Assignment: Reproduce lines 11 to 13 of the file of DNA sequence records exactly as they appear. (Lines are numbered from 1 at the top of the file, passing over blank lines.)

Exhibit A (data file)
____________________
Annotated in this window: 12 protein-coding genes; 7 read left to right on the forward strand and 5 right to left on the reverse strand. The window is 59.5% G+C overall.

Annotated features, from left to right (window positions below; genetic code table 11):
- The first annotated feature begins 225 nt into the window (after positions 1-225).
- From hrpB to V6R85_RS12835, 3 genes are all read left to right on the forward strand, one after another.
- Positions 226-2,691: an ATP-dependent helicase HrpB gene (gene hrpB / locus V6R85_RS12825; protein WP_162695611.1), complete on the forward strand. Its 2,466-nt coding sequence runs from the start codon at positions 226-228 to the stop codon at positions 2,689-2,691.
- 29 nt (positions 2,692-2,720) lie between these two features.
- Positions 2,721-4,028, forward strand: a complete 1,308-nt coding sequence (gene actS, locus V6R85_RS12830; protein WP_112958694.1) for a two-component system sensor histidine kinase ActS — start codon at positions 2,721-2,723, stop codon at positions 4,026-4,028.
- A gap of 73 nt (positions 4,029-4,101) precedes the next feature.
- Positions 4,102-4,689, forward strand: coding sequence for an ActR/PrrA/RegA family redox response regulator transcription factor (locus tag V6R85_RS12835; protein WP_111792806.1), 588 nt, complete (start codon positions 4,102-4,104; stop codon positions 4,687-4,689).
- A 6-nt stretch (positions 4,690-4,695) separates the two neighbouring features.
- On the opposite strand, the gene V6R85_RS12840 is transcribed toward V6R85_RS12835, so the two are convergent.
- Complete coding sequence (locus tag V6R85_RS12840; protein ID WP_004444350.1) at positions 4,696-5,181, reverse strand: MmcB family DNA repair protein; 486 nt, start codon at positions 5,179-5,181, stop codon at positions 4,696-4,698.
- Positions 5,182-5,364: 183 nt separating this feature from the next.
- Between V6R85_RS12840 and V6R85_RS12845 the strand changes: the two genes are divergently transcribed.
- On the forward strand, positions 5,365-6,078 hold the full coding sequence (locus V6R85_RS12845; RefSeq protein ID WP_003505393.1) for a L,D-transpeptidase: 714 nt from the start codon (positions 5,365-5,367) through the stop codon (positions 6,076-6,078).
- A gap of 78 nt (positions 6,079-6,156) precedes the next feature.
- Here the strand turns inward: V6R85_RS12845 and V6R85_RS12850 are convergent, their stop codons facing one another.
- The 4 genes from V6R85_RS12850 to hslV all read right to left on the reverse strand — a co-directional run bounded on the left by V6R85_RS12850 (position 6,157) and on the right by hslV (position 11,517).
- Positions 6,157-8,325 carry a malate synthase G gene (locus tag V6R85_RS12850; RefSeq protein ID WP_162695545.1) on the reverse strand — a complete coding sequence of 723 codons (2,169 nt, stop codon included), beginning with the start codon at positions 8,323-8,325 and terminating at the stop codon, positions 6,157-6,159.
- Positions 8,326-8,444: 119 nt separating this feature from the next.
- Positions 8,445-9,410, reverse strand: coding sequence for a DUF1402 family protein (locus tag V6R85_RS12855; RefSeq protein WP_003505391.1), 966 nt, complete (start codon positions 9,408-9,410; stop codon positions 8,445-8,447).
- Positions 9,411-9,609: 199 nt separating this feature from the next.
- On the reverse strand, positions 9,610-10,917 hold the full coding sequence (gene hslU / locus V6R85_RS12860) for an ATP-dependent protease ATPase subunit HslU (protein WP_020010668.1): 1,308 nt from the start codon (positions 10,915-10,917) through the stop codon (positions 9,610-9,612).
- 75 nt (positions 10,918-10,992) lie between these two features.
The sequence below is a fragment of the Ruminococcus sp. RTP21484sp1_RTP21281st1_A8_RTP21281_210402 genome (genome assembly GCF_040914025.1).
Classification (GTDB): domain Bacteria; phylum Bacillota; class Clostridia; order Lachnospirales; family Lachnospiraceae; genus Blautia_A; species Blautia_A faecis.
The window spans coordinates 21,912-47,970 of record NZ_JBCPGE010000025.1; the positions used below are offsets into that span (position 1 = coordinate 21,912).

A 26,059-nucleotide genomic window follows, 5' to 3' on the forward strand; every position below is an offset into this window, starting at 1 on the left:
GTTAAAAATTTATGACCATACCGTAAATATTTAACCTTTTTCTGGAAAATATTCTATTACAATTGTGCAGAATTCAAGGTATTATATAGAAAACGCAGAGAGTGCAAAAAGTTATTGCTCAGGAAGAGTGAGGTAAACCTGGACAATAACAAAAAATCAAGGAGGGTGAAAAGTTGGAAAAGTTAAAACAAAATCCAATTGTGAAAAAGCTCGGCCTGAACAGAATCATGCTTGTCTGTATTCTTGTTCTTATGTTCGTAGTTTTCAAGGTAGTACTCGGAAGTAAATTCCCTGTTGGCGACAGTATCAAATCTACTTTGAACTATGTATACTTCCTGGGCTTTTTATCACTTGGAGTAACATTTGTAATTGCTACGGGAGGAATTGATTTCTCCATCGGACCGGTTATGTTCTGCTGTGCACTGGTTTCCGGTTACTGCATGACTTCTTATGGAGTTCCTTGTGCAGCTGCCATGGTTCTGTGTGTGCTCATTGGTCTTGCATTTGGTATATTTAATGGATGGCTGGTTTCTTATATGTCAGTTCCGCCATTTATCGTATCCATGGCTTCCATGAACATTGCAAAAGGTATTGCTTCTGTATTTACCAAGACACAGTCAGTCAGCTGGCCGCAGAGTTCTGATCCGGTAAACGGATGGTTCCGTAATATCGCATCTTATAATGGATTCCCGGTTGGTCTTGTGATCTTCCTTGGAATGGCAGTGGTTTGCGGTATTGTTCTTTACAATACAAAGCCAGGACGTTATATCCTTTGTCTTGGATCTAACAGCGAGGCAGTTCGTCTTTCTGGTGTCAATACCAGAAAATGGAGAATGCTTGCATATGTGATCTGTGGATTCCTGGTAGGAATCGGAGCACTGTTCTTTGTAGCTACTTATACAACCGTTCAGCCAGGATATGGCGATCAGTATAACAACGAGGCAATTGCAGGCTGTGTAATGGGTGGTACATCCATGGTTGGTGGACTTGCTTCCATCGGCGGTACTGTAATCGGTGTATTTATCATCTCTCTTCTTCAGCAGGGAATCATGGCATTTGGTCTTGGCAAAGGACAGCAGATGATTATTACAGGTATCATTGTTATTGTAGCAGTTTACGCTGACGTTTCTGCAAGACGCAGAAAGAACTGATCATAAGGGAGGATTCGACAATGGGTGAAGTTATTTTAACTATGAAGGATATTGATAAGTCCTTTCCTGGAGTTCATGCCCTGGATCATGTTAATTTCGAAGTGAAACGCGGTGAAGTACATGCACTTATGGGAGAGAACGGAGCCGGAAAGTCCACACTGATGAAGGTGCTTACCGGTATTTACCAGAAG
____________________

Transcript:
- On the opposite strand, the gene V6R85_RS12840 is transcribed toward V6R85_RS12835, so the two are convergent.
- Complete coding sequence (locus tag V6R85_RS12840; protein ID WP_004444350.1) at positions 4,696-5,181, reverse strand: MmcB family DNA repair protein; 486 nt, start codon at positions 5,179-5,181, stop codon at positions 4,696-4,698.
- Positions 5,182-5,364: 183 nt separating this feature from the next.